“Newly introduced mortgage regulations mean that starting January 1st, all home buyers applying for a new mortgage will need to pass a stress test to qualify for mortgage financing,” he stated. “This will likely influence some home buyers to purchase before the stress test comes into effect, especially in Canada’s pricier housing markets.”

CREA’s Chief Economist Gregory Klump agrees, saying short-term improvement may be temporary.

“National sales momentum is positive heading toward year-end. It remains to be seen whether than momentum can continue once the recently announced stress test takes effect beginning on New Year’s Day,” he stated. “The stress test is designed to curtain growth in mortgage debt. If it works as intended, Canadian economic growth may slow by more than currently expected.”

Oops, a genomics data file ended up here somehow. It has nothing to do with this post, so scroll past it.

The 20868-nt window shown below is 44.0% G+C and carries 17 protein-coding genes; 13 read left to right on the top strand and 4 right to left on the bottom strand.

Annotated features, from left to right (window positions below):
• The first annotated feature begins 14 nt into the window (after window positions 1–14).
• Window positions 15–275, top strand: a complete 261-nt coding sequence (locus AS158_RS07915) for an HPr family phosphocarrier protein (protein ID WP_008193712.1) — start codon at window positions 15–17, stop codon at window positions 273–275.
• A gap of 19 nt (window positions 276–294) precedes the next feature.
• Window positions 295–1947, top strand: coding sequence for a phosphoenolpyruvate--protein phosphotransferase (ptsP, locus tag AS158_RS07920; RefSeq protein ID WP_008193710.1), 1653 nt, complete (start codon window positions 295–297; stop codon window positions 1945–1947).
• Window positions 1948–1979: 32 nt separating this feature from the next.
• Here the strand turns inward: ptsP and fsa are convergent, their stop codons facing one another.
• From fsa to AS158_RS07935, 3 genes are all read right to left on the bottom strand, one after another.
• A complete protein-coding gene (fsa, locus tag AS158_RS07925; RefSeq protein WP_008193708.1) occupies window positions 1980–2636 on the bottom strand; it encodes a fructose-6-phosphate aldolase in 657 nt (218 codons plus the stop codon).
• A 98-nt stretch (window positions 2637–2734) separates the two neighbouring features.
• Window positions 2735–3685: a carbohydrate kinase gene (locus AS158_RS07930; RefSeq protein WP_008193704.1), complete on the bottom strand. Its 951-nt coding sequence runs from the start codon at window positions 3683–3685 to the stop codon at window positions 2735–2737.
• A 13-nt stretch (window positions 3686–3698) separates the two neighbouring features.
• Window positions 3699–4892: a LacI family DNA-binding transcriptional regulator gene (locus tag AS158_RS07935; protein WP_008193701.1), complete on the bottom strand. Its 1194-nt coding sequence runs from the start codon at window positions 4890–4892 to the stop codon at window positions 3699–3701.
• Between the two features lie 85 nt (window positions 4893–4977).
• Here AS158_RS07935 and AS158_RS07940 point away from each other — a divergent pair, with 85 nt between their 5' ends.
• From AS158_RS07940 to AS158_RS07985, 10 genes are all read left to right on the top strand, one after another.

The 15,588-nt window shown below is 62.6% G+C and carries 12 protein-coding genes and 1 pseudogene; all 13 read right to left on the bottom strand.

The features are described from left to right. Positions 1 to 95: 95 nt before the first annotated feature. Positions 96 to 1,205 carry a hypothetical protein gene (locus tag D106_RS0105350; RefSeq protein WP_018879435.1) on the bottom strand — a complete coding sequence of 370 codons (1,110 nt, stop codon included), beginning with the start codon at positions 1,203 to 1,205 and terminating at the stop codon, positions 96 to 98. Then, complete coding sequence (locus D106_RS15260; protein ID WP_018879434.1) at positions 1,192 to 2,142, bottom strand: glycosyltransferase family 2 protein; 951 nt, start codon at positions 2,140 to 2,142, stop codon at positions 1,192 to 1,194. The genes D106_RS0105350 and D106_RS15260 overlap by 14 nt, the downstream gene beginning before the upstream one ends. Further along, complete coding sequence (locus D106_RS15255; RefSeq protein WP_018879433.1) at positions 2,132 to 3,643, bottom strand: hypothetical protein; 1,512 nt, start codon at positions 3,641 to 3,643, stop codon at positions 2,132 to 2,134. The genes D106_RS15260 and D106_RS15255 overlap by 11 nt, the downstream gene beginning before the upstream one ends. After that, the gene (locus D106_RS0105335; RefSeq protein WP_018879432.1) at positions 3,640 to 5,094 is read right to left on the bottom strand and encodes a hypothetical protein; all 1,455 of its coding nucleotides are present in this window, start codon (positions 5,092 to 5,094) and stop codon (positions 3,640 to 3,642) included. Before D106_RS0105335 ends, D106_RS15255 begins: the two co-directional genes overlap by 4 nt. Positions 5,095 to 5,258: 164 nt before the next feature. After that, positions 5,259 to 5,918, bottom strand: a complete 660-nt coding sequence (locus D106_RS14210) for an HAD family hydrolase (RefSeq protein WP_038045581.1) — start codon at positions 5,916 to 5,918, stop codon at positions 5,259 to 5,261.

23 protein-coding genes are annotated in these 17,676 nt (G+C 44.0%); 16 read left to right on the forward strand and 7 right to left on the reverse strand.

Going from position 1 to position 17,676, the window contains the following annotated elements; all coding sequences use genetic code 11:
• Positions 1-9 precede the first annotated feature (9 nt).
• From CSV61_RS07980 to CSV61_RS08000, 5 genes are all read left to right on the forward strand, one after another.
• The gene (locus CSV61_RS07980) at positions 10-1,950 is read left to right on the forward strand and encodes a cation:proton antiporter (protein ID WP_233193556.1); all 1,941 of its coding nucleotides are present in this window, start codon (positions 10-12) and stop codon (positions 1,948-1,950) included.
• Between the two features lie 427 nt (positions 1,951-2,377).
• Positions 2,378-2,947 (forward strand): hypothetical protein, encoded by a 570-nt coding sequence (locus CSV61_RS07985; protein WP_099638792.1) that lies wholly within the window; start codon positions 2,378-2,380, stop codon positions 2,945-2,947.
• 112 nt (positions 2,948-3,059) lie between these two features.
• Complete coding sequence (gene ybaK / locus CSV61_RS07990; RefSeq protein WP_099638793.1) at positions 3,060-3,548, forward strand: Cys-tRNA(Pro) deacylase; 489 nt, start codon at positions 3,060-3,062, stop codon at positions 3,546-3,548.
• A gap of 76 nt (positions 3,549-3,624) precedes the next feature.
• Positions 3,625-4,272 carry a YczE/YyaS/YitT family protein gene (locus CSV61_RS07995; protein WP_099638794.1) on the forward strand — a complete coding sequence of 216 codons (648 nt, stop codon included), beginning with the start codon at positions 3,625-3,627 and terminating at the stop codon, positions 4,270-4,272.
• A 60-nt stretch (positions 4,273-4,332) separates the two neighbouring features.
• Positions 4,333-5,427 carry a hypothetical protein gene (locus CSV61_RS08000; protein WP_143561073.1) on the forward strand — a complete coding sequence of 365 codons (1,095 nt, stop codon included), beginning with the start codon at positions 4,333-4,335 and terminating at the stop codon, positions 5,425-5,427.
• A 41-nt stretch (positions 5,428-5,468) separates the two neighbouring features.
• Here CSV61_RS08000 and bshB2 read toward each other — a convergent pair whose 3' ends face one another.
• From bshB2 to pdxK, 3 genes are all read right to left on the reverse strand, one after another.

Home prices continue to rise across Canada

Real estate continues to get more expensive throughout Canada, with the national average price rising 5 per cent to $506,000, and the national MLS Home Price Index benchmark up 9.7 per cent year over year. However, the pace of price growth appears to be slowing: that’s the smallest increase seen since March 2016. Not factoring in Toronto and Vancouver, the average price would be $383,000 – $120,000 lower.

Toronto: following Vancouver’s footsteps?

Continue Reading…

Don’t shun Bonds merely because of fear of rising Rates

Sources: Bloomberg and FactSet

By James Redpath and Curtis Elkington

Special to the Financial Independence Hub

Conversations about increasing interest rates and their impact on bond investments have recently spiked in Canada. Since bonds are traditionally viewed as an investment that provides a steady stream of income while acting as a safety net within an overall balanced portfolio, an environment of rising interest rates understandably causes unease: it can decrease the price of bonds and therefore can negatively impact performance.